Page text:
Barons, counts, and lords from shore to shore who took every opportunity to bicker with each other were in unilateral agreement: this young princeling was dangerous. His roots made his diametrically opposed to everything that the Northern kingdom stood for, and once he’d set his mind there would be no changing it.

There was no way around it. Edmond would have to be dealt with.

Making contacts with an anti-monarchal band of rebels, Tatsuo and his council began to make arrangements – because ‘plotting’ sounded too conspicuous. A considerable amount of money changed hands. Whispers and rumours began to flit aback and forth. Voices were heard in dark alleys discussing Edmond’s ability (or lack thereof) to rule.

And all the while, he grew.


Footsteps clacked against the cold ivory marble of the Grand Entryway. Louder footsteps following close behind.


A frustrated sigh echoed in the empty room as the first set of footsteps quickened, then were silenced by the thick ebony mantle covering the floor. The other set of footsteps paused before turned the corner into the Entryway.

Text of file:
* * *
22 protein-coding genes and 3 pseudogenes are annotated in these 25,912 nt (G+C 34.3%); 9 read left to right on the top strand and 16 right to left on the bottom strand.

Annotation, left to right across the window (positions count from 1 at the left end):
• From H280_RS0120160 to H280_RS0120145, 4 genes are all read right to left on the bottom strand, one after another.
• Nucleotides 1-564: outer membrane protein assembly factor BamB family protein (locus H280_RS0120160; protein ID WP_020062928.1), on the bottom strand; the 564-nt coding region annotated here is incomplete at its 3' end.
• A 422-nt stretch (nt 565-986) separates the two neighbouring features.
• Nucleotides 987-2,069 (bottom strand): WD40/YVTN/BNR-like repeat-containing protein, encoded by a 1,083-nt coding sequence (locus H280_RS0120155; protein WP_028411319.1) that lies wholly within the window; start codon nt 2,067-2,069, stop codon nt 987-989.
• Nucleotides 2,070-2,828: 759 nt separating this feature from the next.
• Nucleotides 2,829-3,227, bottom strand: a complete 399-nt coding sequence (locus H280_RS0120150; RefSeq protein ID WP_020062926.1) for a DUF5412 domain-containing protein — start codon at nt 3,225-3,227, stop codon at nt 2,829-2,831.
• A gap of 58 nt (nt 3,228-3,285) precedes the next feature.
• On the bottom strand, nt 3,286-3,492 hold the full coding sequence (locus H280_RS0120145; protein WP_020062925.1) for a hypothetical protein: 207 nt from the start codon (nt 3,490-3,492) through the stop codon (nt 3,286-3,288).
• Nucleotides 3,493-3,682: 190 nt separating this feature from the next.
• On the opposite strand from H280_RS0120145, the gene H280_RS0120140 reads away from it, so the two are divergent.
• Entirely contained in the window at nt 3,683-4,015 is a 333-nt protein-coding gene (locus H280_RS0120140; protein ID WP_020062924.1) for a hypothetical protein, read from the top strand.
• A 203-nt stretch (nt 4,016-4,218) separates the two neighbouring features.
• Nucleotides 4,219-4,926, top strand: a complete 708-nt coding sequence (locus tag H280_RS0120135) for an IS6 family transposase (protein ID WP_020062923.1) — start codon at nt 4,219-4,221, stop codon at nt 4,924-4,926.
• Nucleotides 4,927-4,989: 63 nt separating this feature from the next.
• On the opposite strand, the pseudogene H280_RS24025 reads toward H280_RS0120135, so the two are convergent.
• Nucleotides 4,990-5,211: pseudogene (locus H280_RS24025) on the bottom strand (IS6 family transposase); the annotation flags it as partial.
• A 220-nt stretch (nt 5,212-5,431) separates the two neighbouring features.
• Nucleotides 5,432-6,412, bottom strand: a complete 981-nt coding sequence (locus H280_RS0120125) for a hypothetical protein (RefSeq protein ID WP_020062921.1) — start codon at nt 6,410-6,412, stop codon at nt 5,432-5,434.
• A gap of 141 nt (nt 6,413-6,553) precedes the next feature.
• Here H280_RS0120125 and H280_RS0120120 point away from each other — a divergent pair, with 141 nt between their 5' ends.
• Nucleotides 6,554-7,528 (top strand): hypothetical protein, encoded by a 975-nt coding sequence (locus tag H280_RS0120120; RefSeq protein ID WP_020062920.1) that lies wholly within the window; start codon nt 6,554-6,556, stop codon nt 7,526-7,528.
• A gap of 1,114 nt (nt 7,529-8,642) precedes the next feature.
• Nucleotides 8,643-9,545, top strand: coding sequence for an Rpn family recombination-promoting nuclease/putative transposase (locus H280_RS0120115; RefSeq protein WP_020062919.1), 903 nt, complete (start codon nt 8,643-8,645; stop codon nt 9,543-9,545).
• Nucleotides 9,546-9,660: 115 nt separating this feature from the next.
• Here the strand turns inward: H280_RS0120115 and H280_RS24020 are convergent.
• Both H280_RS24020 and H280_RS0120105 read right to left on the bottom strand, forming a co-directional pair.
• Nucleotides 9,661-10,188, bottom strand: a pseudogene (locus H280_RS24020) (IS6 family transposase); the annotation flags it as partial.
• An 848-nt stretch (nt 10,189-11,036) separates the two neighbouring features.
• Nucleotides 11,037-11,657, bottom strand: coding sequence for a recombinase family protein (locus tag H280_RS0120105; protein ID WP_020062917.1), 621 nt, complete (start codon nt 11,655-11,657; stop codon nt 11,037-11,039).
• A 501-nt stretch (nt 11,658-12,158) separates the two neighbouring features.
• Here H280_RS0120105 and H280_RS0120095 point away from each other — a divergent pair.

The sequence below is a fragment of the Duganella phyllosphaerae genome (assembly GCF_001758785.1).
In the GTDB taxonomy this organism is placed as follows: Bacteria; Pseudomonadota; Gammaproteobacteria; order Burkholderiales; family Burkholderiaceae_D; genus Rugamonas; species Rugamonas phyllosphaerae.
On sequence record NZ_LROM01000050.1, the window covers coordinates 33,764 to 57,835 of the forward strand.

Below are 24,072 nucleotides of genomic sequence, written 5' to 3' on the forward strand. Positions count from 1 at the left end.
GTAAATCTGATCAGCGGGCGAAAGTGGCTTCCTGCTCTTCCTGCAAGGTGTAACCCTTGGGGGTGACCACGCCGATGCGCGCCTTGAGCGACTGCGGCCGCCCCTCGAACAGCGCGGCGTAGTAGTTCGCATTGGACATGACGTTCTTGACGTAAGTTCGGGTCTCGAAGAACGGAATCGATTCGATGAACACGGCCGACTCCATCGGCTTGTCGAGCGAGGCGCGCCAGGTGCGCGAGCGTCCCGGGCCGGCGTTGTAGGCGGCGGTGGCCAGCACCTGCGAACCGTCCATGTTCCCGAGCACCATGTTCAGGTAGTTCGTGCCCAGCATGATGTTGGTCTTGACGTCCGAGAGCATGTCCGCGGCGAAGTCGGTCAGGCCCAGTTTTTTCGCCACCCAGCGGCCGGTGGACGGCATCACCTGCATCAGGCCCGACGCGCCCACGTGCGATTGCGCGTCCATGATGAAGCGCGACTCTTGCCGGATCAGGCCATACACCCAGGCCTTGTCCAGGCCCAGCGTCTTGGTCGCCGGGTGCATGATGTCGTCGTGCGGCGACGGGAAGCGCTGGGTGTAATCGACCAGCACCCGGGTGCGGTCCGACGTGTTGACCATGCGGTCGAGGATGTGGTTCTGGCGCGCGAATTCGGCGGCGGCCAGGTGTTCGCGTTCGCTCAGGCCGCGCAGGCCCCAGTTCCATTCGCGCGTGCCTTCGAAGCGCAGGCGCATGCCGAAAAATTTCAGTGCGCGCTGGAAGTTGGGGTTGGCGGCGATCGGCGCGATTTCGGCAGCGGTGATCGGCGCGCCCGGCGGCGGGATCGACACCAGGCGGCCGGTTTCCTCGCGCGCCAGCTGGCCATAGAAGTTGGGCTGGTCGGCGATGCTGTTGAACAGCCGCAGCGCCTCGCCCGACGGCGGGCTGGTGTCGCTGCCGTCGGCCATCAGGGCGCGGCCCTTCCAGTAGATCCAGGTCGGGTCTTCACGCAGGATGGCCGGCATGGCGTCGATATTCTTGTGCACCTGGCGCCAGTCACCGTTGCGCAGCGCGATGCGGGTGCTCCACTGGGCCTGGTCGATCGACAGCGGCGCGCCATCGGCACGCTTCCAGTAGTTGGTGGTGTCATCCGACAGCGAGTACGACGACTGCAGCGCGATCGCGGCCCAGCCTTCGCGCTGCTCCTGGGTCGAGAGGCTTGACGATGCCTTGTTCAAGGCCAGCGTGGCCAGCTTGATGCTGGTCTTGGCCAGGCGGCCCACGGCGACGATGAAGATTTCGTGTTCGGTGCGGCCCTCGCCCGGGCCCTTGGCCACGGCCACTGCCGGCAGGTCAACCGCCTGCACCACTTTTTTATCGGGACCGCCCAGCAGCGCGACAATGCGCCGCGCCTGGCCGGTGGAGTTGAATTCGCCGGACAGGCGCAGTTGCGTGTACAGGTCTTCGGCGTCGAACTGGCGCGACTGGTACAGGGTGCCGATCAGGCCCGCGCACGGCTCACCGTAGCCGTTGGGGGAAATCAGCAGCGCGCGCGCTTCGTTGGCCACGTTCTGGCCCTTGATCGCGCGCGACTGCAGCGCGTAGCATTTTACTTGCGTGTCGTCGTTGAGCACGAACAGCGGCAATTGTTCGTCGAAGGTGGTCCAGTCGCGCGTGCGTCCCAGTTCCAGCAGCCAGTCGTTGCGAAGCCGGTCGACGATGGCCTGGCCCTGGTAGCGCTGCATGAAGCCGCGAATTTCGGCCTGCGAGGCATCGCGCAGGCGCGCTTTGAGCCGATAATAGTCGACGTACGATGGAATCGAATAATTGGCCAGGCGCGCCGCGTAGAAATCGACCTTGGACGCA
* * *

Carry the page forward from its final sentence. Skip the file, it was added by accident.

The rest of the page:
Blast. Caught.

The Viscount Apophis, a slender, young man whose gentle footsteps displayed a certain amount of grace, precision, and forethought, cursed under his breath. He dipped his head and a long mane of silver blonde hair cascaded over his shoulders. To any other noble, the movement of his hair would be a symbol of his distance from the throne and general ineptitude. To him and to a certain atypical royal, it was a symbol of defiance of blood archetypes and refusal to bow to social pressure to hide who he truly was.

They were great friends.

A brilliant smile illuminated Edmond’s moon-pale face. He quirked an eyebrow and gave the other youth a penetrating gaze with his equally pale blue eyes. “Were you trying to hide from me?”